Details zur Publikation
|Titel (primär)||Data-driven classification of bedrocks by the measured uranium content using self-organizing maps|
|Autor||Wang, Y.; Brönner, M.; Baranwal, V.C.; Paasche, H.; Stampolidis, A.|
|Journal / Serie||Applied Geochemistry|
|Seite von||art. 105074|
|Topic||T5 Future Landscapes|
|Keywords||Uranium; Radon hazard; Self-organizing maps (SOM); Airborne gamma-ray spectrometry; Uranium rich geology|
Uranium is a naturally occurring element that can be found almost everywhere in rocks and soils throughout the earth's crust. One of its decay products, radon, is of gaining concern in recent years because this colourless, odourless, tasteless gas is proven to be responsible for many lung cancer cases each year. Analysing the spatial distribution of the uranium concentration in the ground surface can help predict radon hazard regions. In this study, two types of uranium measurements – airborne gamma-ray spectrometry (AGRS) and ground-based rock sample analysis via inductively coupled plasma mass spectrometry (ICP-MS) – are calibrated for the purpose. The two types of data with different sampling schemes are found to have a reasonable correlation to each other when using the mapped geology as categorical units. This finding confirms the feasibility of using geological maps as a first-order predictor to map uranium, and further radon, in a larger scale. We then apply the self-organizing maps (SOM) technique for a data-driven classification of rock types based on the measured uranium content. The presented study area is located at mid-Norway in the Trøndelag county, the same study will be performed in other regions across Norway where both types of measurements are in abundance.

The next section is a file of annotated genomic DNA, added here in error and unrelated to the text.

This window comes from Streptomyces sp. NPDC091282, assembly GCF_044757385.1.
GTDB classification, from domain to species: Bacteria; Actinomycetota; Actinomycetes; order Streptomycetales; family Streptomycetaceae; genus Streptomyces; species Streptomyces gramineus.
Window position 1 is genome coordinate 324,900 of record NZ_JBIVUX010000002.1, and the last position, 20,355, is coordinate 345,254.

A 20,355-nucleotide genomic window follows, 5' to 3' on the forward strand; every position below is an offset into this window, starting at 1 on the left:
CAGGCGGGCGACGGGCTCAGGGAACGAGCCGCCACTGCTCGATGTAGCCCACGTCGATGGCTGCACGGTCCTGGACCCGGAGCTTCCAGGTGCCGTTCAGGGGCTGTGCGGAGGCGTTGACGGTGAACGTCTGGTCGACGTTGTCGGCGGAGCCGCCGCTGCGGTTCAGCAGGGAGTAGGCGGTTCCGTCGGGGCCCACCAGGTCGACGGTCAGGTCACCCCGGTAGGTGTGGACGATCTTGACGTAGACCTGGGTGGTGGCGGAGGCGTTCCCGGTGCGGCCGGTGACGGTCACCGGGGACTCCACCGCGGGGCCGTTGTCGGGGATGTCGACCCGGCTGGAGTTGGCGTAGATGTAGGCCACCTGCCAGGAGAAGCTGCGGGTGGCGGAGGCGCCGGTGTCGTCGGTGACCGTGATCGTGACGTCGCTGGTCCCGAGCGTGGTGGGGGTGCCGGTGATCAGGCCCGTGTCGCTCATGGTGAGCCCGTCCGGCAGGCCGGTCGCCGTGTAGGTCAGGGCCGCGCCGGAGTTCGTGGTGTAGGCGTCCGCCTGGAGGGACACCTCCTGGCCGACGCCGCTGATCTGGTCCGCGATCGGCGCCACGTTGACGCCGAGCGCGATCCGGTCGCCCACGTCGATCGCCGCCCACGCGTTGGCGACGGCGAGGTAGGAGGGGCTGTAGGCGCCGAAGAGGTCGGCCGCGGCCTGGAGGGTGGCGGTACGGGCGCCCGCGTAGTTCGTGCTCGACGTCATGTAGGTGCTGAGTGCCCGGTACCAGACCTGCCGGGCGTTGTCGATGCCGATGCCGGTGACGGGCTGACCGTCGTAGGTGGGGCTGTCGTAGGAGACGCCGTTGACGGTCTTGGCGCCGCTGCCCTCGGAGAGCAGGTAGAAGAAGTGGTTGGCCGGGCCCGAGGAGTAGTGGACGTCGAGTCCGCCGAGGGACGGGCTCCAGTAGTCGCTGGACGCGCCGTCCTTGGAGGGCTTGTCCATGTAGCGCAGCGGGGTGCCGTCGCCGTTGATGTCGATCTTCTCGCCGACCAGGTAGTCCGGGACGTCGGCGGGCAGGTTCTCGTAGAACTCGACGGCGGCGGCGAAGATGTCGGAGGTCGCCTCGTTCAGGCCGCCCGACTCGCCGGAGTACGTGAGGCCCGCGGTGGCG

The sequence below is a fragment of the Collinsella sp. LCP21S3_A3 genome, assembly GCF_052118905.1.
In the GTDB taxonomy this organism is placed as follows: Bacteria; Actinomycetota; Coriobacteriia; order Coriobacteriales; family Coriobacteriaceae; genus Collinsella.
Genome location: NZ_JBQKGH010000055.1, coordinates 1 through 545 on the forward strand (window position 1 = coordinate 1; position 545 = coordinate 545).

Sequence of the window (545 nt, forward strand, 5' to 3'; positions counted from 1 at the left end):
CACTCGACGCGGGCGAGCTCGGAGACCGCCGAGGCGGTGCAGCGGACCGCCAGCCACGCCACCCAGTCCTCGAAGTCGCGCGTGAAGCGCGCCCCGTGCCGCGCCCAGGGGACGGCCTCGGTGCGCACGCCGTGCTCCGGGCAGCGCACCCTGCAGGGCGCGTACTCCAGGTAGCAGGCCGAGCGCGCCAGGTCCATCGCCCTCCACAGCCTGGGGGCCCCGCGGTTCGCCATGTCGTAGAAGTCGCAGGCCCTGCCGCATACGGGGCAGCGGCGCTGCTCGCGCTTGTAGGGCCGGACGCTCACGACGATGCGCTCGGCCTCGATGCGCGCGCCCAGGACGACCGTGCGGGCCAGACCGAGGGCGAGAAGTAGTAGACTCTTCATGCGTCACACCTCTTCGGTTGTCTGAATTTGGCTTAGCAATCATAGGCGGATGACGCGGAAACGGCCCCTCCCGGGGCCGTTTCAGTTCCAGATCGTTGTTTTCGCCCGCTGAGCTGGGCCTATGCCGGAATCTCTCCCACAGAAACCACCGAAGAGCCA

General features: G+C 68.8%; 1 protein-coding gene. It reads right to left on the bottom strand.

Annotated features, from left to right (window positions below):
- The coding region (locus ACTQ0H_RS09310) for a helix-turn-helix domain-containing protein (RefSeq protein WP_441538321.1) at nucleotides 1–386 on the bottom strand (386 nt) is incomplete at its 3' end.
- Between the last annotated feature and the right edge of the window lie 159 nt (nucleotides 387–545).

This study contributes to an on-going project to map radon hazard zones throughout Norway. While the radon hazard is defined by the indoor radon level which is affected by two folds of factors – geogenic (uranium-rich subsurface) and anthropogenic (dwelling type, indoor air exchange, etc.), our work aims to single out the geogenic factor. Comparing to the current national Radon Awareness Map of Norway (URL: http://geo.ngu.no/kart/radon/), where bedrocks were categorized by their likelihood of hosting elevated indoor radon, our approach utilizes measured uranium concentration of the ground which has a more direct link to the bedrock types.
|Wang, Y., Brönner, M., Baranwal, V.C., Paasche, H., Stampolidis, A. (2021):
Data-driven classification of bedrocks by the measured uranium content using self-organizing maps
Appl. Geochem. 132 , art. 105074